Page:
To understand why Mitterrand’s economic program turned this way, it’s important to recognize that the underlying problem wasn’t just the deficiencies of French industry or the unfavorable international situation that the Socialists faced when they came to power (although these were important factors). The deeper issue was a lack of business confidence, manifested in chronically low investment rates and constant capital flight. As Delors would later argue:
Since we had growth spurred by stronger domestic demand than in neighboring countries, we attracted imports. It would have been different if our production facilities had been able to respond. But that was not the case, for one simple reason: in the years that preceded the arrival of the Left in power, productive investment had made insufficient progress . . . I’d add that business leaders did not like this change of government. When there is no confidence, there’s no investment.
That is a problem any reformist government with radical ambitions would have to face, no matter the situation that confronted it when it came to power.
The Mitterrand administration tried to resolve those difficulties by negotiating with the representatives of French business. Indeed, some accounts of its machinations during this period claim that it had already agreed to make key concessions to business’s policy demands in early 1982 — thereby initiating the turn toward austerity in secret.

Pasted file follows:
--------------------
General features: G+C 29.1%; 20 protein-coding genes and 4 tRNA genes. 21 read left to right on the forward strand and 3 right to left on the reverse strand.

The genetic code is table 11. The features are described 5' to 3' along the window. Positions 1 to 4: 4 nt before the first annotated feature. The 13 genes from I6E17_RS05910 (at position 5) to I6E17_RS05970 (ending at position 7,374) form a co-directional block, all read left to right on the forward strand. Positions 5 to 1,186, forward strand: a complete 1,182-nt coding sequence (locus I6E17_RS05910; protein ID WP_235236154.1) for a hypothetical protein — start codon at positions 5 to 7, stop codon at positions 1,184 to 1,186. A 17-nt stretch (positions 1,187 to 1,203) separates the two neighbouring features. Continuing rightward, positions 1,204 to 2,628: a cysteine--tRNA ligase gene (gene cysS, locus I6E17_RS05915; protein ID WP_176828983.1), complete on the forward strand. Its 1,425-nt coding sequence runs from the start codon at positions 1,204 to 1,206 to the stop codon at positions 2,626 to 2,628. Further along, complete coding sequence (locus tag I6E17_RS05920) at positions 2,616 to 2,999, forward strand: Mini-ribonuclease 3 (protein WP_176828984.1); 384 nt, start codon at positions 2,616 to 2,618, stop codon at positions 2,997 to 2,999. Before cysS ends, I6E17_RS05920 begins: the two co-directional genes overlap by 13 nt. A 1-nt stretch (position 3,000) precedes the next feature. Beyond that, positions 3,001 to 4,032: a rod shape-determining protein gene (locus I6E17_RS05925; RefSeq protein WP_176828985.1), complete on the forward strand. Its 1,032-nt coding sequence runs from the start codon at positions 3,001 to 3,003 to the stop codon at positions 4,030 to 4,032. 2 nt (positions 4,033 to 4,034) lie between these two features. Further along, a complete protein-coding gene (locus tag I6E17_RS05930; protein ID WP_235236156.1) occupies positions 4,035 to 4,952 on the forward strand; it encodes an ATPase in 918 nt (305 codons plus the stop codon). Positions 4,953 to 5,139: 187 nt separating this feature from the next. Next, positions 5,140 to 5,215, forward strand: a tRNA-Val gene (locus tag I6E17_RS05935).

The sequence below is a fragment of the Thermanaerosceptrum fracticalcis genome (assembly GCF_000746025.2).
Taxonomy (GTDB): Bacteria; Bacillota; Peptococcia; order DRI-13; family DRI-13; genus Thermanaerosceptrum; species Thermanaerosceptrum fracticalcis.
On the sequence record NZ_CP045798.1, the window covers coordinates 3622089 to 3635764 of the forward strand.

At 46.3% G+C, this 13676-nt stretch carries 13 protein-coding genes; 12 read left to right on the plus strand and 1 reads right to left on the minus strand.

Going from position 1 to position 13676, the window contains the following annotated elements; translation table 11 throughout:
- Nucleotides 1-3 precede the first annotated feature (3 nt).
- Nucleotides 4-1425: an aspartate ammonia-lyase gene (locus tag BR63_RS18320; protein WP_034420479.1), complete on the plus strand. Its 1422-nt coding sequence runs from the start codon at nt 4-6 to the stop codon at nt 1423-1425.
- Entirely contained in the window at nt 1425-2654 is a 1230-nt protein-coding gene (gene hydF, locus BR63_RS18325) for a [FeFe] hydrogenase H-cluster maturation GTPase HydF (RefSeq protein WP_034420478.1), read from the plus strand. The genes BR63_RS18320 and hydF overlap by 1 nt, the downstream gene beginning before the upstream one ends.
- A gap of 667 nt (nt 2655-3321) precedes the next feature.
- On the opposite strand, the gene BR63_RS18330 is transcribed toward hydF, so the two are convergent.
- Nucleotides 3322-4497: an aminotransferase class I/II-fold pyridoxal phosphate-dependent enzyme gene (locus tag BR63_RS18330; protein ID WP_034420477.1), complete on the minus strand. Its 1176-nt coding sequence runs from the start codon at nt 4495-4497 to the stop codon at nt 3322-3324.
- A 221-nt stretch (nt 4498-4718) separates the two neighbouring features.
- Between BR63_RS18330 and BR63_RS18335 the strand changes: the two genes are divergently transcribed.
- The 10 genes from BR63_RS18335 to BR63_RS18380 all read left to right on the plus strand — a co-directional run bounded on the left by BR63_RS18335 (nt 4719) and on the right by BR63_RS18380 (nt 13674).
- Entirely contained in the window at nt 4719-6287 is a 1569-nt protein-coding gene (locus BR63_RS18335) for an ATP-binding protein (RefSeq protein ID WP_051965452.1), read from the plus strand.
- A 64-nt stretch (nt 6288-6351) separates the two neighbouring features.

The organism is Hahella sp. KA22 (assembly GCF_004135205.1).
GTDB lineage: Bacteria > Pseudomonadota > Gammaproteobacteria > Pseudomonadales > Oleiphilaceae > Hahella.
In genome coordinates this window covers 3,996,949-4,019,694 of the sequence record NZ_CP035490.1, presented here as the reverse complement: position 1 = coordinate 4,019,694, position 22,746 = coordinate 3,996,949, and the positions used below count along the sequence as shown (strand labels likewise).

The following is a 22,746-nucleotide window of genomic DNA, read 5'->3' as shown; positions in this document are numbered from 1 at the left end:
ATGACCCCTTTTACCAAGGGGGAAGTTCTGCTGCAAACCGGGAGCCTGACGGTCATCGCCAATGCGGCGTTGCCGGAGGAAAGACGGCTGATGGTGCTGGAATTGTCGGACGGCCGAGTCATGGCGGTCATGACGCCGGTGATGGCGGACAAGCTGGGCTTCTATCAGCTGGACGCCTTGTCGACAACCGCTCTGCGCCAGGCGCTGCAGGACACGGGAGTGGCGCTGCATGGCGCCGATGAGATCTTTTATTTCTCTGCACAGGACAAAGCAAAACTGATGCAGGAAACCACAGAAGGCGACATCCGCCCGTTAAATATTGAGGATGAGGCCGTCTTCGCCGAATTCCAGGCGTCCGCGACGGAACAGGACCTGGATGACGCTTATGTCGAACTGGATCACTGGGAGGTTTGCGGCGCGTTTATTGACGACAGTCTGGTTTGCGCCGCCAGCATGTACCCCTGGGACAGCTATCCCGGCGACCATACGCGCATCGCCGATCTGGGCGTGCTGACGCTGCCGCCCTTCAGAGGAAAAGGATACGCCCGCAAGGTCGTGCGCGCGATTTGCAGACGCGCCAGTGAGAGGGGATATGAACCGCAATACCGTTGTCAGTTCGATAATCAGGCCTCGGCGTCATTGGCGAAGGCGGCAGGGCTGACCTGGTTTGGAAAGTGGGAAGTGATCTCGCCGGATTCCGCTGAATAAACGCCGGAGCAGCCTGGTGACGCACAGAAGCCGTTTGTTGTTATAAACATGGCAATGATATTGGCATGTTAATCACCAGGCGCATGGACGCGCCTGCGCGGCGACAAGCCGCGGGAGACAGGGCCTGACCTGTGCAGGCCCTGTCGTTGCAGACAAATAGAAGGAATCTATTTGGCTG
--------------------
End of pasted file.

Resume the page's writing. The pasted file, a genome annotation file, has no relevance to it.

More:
But either way, the French case illustrates an important point for socialists to remember: the political power of the capitalist class flows not just from what capital can do, but from what it can choose not to do — invest. It is its control over the investment function, not its collective organizations, that is the key source of capitalists’ power in the political sphere: since, in a capitalist economy, investment is the prerequisite for growth, employment, and tax revenue, policymakers will always have an incentive to prioritize the demands of business confidence over all other considerations.
The only alternative is to attempt to seize control over investment. This was not an approach that Mitterrand was, in the end, willing to entertain.
A New Era of French Capitalism
Mitterrand’s about-face led to a cabinet reshuffle. But it did not immediately result in the Left’s departure from the government. Chevenement would retain his portfolio as minister of industry for another year, and the Communists would not exit the cabinet until after the 1984 European elections, when the PCF’s score declined to roughly the same as the FN’s. Never again, however, would his government pursue a reflationary economic strategy.
From 1983 on, the government’s priorities embodied Mitterrand’s course-correction: rather than growth or employment, the emphasis was now to be on price stability and fiscal restraint. Indeed, by this time, Mitterrand had become “obsessed with inflation” (to quote one of his colleagues). After the turn to rigueur, the president’s economic outlook began to mirror the concerns of the business establishment: already, in fall 1983, he was decrying “excessive” charges on business, telling one radio interviewer that high taxes were the cause of stagnant investment and employment rates.